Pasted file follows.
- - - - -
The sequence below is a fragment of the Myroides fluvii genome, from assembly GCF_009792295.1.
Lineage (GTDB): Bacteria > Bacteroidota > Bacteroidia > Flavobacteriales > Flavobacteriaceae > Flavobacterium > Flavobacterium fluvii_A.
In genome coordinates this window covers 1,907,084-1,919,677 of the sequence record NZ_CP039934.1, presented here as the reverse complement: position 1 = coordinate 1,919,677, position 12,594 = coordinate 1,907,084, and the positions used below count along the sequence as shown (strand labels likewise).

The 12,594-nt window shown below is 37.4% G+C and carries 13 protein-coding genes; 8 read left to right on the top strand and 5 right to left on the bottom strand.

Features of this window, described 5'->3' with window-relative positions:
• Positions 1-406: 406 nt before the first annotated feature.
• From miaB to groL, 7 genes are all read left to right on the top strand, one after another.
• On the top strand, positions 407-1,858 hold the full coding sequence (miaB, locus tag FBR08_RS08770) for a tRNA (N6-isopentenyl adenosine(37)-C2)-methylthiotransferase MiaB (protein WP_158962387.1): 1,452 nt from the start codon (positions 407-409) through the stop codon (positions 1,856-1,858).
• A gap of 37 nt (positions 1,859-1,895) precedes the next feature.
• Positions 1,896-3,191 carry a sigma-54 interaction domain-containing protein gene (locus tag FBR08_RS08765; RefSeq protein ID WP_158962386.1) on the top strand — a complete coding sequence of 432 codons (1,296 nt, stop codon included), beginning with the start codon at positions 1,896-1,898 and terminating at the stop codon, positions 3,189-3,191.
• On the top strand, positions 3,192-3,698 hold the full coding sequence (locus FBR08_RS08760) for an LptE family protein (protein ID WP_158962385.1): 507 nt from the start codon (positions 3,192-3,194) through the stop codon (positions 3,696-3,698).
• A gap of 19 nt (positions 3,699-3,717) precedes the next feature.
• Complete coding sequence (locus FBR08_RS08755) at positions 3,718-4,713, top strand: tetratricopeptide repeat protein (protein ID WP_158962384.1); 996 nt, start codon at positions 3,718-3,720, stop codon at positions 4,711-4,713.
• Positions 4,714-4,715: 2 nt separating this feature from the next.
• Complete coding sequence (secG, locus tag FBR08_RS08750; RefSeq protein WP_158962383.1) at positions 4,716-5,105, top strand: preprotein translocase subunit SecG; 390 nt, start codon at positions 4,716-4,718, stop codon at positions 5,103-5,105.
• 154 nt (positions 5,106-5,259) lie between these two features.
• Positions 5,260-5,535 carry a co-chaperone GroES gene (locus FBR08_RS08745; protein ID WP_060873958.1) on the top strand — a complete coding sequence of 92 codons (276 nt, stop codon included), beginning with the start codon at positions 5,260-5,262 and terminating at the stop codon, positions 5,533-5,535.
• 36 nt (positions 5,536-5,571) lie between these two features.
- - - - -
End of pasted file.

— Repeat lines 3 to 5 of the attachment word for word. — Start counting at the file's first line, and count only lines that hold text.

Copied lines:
In genome coordinates this window covers 1,907,084-1,919,677 of the sequence record NZ_CP039934.1, presented here as the reverse complement: position 1 = coordinate 1,919,677, position 12,594 = coordinate 1,907,084, and the positions used below count along the sequence as shown (strand labels likewise).

The 12,594-nt window shown below is 37.4% G+C and carries 13 protein-coding genes; 8 read left to right on the top strand and 5 right to left on the bottom strand.

Features of this window, described 5'->3' with window-relative positions: